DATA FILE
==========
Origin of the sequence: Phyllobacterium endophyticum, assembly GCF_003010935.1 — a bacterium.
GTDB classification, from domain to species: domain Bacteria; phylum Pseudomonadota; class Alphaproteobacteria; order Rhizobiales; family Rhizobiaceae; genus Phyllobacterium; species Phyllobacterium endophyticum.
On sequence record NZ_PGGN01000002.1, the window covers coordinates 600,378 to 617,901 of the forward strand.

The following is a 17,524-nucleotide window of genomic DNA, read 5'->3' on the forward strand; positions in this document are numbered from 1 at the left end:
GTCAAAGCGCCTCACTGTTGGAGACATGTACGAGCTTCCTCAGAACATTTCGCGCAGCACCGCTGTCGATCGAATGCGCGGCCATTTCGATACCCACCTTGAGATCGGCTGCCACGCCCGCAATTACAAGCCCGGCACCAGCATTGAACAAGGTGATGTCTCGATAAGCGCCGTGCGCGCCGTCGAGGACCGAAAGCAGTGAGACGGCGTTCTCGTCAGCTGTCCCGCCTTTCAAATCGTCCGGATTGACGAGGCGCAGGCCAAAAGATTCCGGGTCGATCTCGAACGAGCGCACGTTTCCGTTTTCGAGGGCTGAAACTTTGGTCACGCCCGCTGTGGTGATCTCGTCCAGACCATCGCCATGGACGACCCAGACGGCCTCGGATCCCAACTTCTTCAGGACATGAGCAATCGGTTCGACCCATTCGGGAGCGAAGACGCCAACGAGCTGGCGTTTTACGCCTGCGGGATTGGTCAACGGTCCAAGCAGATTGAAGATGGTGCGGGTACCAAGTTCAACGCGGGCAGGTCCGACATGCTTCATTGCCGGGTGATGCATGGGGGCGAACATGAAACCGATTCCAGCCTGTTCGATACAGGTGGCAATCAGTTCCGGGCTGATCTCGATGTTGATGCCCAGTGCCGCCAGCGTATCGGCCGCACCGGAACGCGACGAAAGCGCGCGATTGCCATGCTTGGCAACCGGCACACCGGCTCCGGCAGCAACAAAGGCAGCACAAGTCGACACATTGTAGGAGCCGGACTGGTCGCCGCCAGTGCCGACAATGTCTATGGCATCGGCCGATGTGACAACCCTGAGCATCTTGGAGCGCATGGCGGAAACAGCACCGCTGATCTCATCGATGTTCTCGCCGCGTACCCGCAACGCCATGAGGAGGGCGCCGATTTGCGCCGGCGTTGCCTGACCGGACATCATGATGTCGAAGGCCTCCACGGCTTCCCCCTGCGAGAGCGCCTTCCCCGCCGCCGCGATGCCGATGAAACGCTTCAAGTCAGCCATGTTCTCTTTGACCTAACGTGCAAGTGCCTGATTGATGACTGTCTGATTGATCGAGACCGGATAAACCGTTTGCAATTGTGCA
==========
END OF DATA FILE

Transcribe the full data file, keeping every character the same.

Origin of the sequence: Phyllobacterium endophyticum, assembly GCF_003010935.1 — a bacterium.
GTDB classification, from domain to species: domain Bacteria; phylum Pseudomonadota; class Alphaproteobacteria; order Rhizobiales; family Rhizobiaceae; genus Phyllobacterium; species Phyllobacterium endophyticum.
On sequence record NZ_PGGN01000002.1, the window covers coordinates 600,378 to 617,901 of the forward strand.

The following is a 17,524-nucleotide window of genomic DNA, read 5'->3' on the forward strand; positions in this document are numbered from 1 at the left end:
GTCAAAGCGCCTCACTGTTGGAGACATGTACGAGCTTCCTCAGAACATTTCGCGCAGCACCGCTGTCGATCGAATGCGCGGCCATTTCGATACCCACCTTGAGATCGGCTGCCACGCCCGCAATTACAAGCCCGGCACCAGCATTGAACAAGGTGATGTCTCGATAAGCGCCGTGCGCGCCGTCGAGGACCGAAAGCAGTGAGACGGCGTTCTCGTCAGCTGTCCCGCCTTTCAAATCGTCCGGATTGACGAGGCGCAGGCCAAAAGATTCCGGGTCGATCTCGAACGAGCGCACGTTTCCGTTTTCGAGGGCTGAAACTTTGGTCACGCCCGCTGTGGTGATCTCGTCCAGACCATCGCCATGGACGACCCAGACGGCCTCGGATCCCAACTTCTTCAGGACATGAGCAATCGGTTCGACCCATTCGGGAGCGAAGACGCCAACGAGCTGGCGTTTTACGCCTGCGGGATTGGTCAACGGTCCAAGCAGATTGAAGATGGTGCGGGTACCAAGTTCAACGCGGGCAGGTCCGACATGCTTCATTGCCGGGTGATGCATGGGGGCGAACATGAAACCGATTCCAGCCTGTTCGATACAGGTGGCAATCAGTTCCGGGCTGATCTCGATGTTGATGCCCAGTGCCGCCAGCGTATCGGCCGCACCGGAACGCGACGAAAGCGCGCGATTGCCATGCTTGGCAACCGGCACACCGGCTCCGGCAGCAACAAAGGCAGCACAAGTCGACACATTGTAGGAGCCGGACTGGTCGCCGCCAGTGCCGACAATGTCTATGGCATCGGCCGATGTGACAACCCTGAGCATCTTGGAGCGCATGGCGGAAACAGCACCGCTGATCTCATCGATGTTCTCGCCGCGTACCCGCAACGCCATGAGGAGGGCGCCGATTTGCGCCGGCGTTGCCTGACCGGACATCATGATGTCGAAGGCCTCCACGGCTTCCCCCTGCGAGAGCGCCTTCCCCGCCGCCGCGATGCCGATGAAACGCTTCAAGTCAGCCATGTTCTCTTTGACCTAACGTGCAAGTGCCTGATTGATGACTGTCTGATTGATCGAGACCGGATAAACCGTTTGCAATTGTGCA